Both the JV Contract and Articles of Association are legally binding documents, meaning you may resort to the Contract to assert a right or claim damages against your partner, or your partner may make a claim against you. However, the legal binding effect of the JV Contract and Articles of Association is only between the partners who enter into this agreement, and the documents cannot serve as a defence against any third party or government authority. That is to say, if the agreement vested the compliance issue to one party in the JV, and non-compliance is detected later, both parties shall be jointly held legally liable. Nevertheless, it is arguable that the party who is specifically vested with the responsible for compliance issue should be liable for the whole responsibility.
Contractual JVs vs Equity JVs
There are two types of JVs in China, the Equity JV (EJV) and the Co-operative JV (CJV) (sometimes known as the Contractual JV). They may appear similar on the surface but have different implications for the structuring of your entity in China. Here we explore the differences, provide practical advice on structuring, tips on investment drawbacks, land use rights and profit distribution.
An EJV is a joint venture between Chinese and foreign partners where the profits and losses are distributed between the parties in proportion to their respective equity interests in the EJV, but the foreign partner shall hold more than 25% of the equity interest in the registered capital of the EJV. The company enjoys limited liability is a ?Chinese legal person?.
The CJV is a very flexible FIE where Chinese and foreign investors have more contractual freedom to structure cooperation. It is a joint venture between Chinese and foreign investors where the profits and losses are distributed between the parties in accordance with the specific provisions in the CJV contract, not necessarily in proportion to their respective equity interests in the CJV.
In the past, CJVs took one of two different forms – a true CJV which did not involve the creation of a legal person that was separate and distinct from the contracting parties; and a legal person CJV in which a separate business entity was established and the parties? liability was generally limited to their capital contributions.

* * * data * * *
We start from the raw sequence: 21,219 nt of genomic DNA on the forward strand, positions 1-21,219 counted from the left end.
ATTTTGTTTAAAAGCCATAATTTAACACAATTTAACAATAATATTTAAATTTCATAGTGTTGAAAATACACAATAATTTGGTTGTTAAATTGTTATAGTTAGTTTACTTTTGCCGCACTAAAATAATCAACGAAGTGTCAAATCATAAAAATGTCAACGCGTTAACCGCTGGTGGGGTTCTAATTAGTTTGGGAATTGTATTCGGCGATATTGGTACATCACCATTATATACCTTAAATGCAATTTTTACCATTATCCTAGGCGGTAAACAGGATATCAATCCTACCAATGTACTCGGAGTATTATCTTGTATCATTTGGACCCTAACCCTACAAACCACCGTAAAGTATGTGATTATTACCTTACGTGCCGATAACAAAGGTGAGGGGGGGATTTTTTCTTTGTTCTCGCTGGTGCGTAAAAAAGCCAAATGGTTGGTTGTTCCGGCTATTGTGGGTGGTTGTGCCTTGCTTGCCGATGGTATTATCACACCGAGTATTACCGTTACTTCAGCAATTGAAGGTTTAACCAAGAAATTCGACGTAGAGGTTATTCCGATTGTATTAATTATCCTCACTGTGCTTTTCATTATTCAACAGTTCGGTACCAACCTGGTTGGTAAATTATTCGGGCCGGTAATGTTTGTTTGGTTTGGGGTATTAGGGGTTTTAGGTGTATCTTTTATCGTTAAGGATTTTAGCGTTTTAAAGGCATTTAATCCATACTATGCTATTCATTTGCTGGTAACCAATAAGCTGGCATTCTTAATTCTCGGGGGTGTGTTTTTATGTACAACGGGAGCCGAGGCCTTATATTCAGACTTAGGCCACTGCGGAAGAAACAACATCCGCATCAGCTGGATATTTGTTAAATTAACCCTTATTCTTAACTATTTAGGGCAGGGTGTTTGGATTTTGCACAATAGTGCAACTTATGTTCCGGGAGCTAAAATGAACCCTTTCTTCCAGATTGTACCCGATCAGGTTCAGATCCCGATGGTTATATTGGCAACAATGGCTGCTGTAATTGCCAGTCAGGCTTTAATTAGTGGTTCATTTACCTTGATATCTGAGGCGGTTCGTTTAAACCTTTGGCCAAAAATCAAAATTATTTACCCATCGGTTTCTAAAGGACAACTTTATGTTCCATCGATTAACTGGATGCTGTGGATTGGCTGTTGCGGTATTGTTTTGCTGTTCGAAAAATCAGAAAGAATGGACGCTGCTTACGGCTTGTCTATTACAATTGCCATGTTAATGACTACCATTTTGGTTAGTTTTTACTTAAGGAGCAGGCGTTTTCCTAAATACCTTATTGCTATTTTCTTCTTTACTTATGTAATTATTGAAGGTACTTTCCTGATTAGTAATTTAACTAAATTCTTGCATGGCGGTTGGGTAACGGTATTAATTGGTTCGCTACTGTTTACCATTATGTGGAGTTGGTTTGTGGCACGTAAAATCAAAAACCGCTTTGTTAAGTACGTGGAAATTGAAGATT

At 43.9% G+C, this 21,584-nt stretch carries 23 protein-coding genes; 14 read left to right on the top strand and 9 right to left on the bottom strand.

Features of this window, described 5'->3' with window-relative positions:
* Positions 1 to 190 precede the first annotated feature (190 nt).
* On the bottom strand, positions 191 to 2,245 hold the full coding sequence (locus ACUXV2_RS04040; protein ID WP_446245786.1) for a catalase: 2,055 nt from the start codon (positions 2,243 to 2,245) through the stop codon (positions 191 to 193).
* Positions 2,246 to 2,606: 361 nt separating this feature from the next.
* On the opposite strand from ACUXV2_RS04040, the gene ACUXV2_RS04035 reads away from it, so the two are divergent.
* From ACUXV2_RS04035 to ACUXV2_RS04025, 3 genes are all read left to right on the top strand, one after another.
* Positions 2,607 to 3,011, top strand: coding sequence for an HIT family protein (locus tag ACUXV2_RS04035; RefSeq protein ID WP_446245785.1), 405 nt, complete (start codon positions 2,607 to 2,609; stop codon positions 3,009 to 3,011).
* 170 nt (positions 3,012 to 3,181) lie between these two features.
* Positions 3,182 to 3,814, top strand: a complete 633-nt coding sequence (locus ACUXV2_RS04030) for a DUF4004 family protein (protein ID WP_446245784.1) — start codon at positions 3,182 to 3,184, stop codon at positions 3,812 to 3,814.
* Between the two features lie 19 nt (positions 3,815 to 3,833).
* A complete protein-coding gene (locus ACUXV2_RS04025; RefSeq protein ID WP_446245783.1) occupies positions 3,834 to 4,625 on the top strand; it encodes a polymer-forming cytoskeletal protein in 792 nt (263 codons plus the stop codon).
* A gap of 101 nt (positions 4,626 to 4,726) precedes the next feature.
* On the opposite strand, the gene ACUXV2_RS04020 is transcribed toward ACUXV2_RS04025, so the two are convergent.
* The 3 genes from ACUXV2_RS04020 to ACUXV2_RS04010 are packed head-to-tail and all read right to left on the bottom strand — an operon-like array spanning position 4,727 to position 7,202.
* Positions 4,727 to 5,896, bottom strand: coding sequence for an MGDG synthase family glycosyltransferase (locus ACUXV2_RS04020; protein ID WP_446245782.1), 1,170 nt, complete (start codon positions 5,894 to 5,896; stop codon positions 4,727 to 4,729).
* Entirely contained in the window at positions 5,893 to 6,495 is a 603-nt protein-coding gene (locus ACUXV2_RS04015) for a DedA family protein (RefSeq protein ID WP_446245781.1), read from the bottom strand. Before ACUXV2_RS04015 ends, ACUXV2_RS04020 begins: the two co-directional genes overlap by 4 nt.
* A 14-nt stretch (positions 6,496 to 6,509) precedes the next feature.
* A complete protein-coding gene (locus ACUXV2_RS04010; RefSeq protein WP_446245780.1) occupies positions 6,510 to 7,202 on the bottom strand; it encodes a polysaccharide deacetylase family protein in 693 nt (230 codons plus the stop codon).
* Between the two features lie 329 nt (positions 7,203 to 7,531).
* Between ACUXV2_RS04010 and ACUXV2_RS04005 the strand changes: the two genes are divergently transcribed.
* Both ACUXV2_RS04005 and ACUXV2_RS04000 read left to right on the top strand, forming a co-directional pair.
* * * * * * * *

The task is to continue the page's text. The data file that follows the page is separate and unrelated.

In the case of a true CJV, each party was responsible for making its own contributions to the venture, paying its own taxes on profit derived from the venture and bearing its own liability for risks and losses. In contrast, a legal person CJV, the more prevalent form today, shares more of the characteristics of an EJV. The true CJV is rare today as few investors are willing to entertain the prospect of unlimited liability and the rest of this discussion only refers to legal person CJVs.
Legal and financial Due Diligence(0)
If you fail to do so, your entire China business may be at risk. Some of the basics you can actually do yourself ? other investigation may require professional assistance.
Due diligence can also extend to forensic accounting on a partners? books, as well as political risk and other issues, especially if the JV is sizable. However, this is unlikely to worry most SME JVs and may not be necessary for a simple production unit. Again, take advice.
Some potential partners may interpret such enquiries as intrusive, or infer that you do not believe them. If they are keen to close a deal quickly, they may try to skirt round such issues. This part of the negotiation process therefore needs to be handled with patience and some sensitivity. However, reliable and serious partners will understand your need, and that of your foreign parent, for these issues to be confirmed. Indeed, if they are doing their job properly, they should also require similar disclosure and transparency from you.
The bottom line here is ? take your time, know what you are getting into, and if you are uncomfortable, go elsewhere. Don?t be rushed.
Details of who is actually who in the Chinese company, and details of their limited liability must be obtained.
Ask for a copy of their business licence. It will list (in Chinese) details of the legally responsible person (Legal Representative), the registered address, the amount of registered capital (which is also the limited liability) and the period of the licence. This basic information should be checked off against what you know. If there are any discrepancies, ask the reasons why. Sometimes the answer may be quite reasonable ? on other occasions it may alert you to potential difficulties.
It is quite common for the actual legally responsible person not to even be the person you?re dealing with. Licence periods may not be consistent with liabilities – such as the case of the ten year projected JV with a Chinese partner whose licence was due to expire in three months time! Check this out and make sure you know with whom you are really dealing, and that they can deliver what they say they can.
Capital verification report